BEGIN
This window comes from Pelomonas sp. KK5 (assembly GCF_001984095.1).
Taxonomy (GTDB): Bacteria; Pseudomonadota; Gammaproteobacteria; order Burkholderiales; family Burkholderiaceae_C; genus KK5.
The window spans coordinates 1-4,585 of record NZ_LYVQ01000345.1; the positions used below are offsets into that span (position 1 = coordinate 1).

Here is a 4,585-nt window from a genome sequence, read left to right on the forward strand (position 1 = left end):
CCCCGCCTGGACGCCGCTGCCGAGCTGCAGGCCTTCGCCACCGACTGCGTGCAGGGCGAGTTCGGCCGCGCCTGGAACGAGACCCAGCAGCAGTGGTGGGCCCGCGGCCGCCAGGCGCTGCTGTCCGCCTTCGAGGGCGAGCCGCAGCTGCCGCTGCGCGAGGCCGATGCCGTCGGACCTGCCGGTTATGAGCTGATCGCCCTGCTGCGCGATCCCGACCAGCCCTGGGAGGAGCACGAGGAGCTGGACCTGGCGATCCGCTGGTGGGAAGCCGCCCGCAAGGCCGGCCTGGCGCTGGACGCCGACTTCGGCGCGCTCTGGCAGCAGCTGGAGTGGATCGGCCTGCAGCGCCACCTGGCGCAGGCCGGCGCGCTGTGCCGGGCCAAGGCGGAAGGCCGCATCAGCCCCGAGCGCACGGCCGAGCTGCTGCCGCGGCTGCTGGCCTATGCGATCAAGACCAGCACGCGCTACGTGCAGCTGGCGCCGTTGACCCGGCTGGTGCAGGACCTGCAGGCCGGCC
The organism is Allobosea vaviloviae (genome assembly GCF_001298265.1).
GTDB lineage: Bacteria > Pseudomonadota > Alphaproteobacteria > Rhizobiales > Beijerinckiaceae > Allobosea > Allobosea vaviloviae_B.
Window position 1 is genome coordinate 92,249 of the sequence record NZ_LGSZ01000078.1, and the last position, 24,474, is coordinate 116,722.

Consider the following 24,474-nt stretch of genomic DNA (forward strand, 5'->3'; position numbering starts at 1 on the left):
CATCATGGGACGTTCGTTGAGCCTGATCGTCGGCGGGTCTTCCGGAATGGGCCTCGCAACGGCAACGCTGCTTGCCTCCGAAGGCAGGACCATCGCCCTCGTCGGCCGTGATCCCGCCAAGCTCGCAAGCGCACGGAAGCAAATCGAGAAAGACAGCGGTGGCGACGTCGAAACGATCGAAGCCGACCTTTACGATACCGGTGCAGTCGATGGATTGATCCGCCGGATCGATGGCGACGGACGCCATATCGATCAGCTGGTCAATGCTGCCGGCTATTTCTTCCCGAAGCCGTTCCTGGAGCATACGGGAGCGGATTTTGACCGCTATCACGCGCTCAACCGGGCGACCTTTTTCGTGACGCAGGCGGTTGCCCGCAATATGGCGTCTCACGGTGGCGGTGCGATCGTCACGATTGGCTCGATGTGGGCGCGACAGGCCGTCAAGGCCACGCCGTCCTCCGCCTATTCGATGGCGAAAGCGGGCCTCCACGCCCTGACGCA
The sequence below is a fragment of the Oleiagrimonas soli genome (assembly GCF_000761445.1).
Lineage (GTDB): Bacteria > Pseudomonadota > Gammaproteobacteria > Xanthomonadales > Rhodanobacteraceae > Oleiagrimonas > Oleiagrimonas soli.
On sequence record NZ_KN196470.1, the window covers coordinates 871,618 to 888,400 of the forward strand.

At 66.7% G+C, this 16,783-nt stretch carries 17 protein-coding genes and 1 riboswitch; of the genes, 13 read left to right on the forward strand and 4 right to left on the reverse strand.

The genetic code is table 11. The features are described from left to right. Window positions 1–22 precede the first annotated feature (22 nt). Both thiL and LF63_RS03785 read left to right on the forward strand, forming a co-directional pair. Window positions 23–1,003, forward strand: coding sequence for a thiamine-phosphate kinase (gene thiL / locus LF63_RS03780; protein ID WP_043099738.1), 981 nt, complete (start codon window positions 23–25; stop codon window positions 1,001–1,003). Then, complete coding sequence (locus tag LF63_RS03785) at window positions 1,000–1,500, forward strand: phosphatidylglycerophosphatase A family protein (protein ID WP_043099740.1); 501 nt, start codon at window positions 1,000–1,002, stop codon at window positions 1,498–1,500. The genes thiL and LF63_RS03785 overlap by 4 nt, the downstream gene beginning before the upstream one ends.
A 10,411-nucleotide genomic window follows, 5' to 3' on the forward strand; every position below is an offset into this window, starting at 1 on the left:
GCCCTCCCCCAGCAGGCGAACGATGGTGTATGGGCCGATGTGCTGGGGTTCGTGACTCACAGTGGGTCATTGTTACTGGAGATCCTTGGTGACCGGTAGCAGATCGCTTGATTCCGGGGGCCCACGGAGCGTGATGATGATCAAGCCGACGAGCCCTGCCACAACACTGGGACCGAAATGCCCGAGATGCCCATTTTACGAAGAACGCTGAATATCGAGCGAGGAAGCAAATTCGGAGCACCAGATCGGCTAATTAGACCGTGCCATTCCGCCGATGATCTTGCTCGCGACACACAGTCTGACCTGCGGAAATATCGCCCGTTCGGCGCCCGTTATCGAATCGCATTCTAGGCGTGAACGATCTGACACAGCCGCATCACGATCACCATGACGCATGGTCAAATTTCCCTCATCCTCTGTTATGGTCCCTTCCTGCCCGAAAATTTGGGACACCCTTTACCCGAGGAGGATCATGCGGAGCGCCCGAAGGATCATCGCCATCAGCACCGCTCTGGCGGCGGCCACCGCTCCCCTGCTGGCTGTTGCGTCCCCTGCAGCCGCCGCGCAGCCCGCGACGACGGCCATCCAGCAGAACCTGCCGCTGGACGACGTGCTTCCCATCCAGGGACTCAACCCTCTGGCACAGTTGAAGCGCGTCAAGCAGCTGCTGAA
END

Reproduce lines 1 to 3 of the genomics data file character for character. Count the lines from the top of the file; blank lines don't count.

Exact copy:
This window comes from Pelomonas sp. KK5 (assembly GCF_001984095.1).
Taxonomy (GTDB): Bacteria; Pseudomonadota; Gammaproteobacteria; order Burkholderiales; family Burkholderiaceae_C; genus KK5.
The window spans coordinates 1-4,585 of record NZ_LYVQ01000345.1; the positions used below are offsets into that span (position 1 = coordinate 1).